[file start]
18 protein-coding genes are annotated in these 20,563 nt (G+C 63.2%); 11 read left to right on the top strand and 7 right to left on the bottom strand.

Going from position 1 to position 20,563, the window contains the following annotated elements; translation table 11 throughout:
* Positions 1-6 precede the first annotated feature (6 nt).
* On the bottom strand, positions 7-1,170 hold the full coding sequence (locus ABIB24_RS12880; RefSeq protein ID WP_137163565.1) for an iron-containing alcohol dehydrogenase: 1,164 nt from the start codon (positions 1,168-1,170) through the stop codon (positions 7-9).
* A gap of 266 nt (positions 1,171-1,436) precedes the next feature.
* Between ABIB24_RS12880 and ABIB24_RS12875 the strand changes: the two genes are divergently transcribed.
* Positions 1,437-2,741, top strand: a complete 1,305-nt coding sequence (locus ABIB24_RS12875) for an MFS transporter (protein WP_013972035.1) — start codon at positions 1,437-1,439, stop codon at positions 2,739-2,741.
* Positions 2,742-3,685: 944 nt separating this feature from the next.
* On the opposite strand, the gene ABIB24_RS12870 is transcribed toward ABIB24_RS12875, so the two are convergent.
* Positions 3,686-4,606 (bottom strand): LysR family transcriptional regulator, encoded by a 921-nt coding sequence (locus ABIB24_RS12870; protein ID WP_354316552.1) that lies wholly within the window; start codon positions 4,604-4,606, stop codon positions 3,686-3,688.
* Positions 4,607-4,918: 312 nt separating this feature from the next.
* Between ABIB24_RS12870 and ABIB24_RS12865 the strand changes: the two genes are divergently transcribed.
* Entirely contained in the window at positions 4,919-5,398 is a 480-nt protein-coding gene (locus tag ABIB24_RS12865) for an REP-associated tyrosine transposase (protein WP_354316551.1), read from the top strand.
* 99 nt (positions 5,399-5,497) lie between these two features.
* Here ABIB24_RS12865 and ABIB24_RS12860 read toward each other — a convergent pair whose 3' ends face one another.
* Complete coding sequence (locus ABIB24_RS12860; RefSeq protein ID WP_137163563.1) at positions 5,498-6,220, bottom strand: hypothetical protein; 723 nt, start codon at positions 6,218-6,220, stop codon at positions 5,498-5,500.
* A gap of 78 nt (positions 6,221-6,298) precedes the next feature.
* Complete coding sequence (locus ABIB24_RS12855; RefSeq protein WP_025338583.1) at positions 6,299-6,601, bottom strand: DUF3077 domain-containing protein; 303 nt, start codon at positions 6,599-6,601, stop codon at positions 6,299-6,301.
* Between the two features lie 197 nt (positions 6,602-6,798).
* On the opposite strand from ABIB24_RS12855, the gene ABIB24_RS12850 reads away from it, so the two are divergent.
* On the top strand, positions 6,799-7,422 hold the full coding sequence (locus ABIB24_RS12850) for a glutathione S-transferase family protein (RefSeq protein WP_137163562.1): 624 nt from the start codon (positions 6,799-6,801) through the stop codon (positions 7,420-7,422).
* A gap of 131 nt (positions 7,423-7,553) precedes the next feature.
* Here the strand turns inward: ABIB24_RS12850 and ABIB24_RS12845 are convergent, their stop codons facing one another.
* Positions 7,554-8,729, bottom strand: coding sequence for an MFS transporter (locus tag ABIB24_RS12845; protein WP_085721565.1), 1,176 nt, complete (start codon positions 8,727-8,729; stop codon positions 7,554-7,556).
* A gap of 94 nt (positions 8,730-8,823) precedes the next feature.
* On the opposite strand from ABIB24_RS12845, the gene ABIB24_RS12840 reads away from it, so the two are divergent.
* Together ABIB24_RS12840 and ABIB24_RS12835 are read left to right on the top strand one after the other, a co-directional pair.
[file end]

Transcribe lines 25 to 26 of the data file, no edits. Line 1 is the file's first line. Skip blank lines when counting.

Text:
* A gap of 94 nt (positions 8,730-8,823) precedes the next feature.
* On the opposite strand from ABIB24_RS12845, the gene ABIB24_RS12840 reads away from it, so the two are divergent.